The jeweller’s share price is not so sparkly today…
The post The Michael Hill (ASX:MHJ) share price slips despite record Christmas trading results appeared first on The Motley Fool Australia. –
The jewellery retailer announced a record-breaking Christmas trading period today
The Michael Hill share price dropped this morning despite the positive update
Strong holiday trade saw the Michael Hill share price lift more than 20% between Christmas and New Year
In fact, it’s not just positive — it’s record-breaking.
So why did the Michael Hill share price plunge in opening trade before heading back to the starting blocks? At the time of writing, the company’s shares have slipped again, trading down 0.35% at $1.43 apiece. Let’s take a closer look…
2021 holiday period ‘best in history’
When it comes to the holidays, the old saying goes that ‘the best gifts are wrapped in the smallest boxes’. This was the case towards the end of 2021 for jewellery giant, Michael Hill.
In the weeks leading up to Christmas Day, the Michael Hill share price remained fairly stagnant, but its sales did not.
The company expects its earnings before interest and taxes (EBIT) for the second quarter of 2021 (the period ending Boxing Day) to be between $49 to $53 million.
For the same period in 2020, the company reported earnings of $44.6 million.
Despite lost trading days due to coronavirus-related lockdowns, the jeweller advised its in-store sales were up 9.8%, and its same store sales (meaning the difference in revenue brought in by existing outlets over the time frame) was up 9.6% from the previous year.
This accounts for its 285 stores across Australia, New Zealand and Canada. There were also no store openings or closures during this time.
More closely, same-store sales for Australia were up 5.2% and all store sales were up 2.2%.
Lockdowns didn’t slow digital sales
Accounting for those who couldn’t purchase shiny things in store in time for the holidays, the company’s digital sales were up almost 30% — representing 8.2% of total sales for the year to date.
The jeweller also reported a rise in the rate of profit made on its products during its second quarter — between 200-300 basis points “in all markets and channels” against the previous year.
The company attributed this revenue to its efforts in elevating its brand and increased focus on operations.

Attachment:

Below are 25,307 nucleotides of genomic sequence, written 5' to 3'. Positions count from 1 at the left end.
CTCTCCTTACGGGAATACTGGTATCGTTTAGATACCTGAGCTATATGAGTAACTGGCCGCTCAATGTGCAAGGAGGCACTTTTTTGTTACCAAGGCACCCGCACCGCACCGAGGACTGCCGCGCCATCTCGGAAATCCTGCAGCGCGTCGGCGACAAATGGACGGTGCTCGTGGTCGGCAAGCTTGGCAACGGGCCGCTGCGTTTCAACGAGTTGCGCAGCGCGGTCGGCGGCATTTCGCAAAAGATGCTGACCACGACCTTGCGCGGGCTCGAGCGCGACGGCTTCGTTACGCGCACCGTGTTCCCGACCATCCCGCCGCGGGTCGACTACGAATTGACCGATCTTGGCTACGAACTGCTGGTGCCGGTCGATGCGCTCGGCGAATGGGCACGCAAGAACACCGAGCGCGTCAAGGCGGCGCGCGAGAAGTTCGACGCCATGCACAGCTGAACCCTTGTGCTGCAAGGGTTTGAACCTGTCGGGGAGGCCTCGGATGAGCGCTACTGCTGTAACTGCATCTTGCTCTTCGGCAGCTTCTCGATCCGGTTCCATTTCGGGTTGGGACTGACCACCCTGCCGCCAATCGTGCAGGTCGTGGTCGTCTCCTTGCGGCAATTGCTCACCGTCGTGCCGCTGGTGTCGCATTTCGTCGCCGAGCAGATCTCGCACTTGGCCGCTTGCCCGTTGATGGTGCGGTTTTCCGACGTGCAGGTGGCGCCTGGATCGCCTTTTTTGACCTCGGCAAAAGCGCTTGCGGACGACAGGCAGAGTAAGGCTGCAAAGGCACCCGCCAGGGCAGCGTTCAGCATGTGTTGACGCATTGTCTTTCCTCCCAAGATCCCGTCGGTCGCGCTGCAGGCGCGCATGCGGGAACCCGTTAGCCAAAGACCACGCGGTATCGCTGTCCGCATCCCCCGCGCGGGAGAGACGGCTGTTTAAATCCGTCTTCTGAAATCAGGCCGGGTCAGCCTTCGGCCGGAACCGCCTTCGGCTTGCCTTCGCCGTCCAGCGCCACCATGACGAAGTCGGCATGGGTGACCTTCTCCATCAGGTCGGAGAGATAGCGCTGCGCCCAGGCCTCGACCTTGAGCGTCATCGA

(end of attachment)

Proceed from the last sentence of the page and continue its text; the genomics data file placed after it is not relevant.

Finally, the company boasted a strongly maintained balance sheet — proudly reporting “disciplined inventory management, robust cost controls and strong sales”, leading to a “healthy cash position”.
Looking ahead, Michael Hill will continue to brainstorm new approaches for growth and capital management.
Comment from management
Managing director and CEO Daniel Bracken said:
The successful planning and execution of Christmas underpinned this outstanding result — I couldn’t be prouder of the entire team.
From the highly engaging and emotive marketing campaign, to the deployment of new digital initiatives, excellence in supply chain and inventory management and our Christmas recruitment strategy, all came together to deliver Michael Hill’s best Q2 in the company’s history.
Between Christmas Eve and New Year’s Eve, the Michael Hill share price jumped 21%.
Michael Hill share price snapshot
The Michael Hill share price has been a retail success story since the pandemic struck in early 2020. After plummeting as low as 24 cents in March 2020, it has steadily climbed, rebounding by almost 500%.
The jeweller saw its share price hit a 52-week-high at the end of 2021 when it released an early indication of its business performance for the half-year of FY22. This record was shot out of the water on 4 January when the price touched a new high of $1.57.
The post The Michael Hill (ASX:MHJ) share price slips despite record Christmas trading results appeared first on The Motley Fool Australia.
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Motley Fool contributor Alice de Bruin has no position in any of the stocks mentioned. The Motley Fool Australia’s parent company Motley Fool Holdings Inc. has no position in any of the stocks mentioned. The Motley Fool Australia has no position in any of the stocks mentioned. The Motley Fool has a disclosure policy. This article contains general investment advice only (under AFSL 400691). Authorised by Bruce Jackson.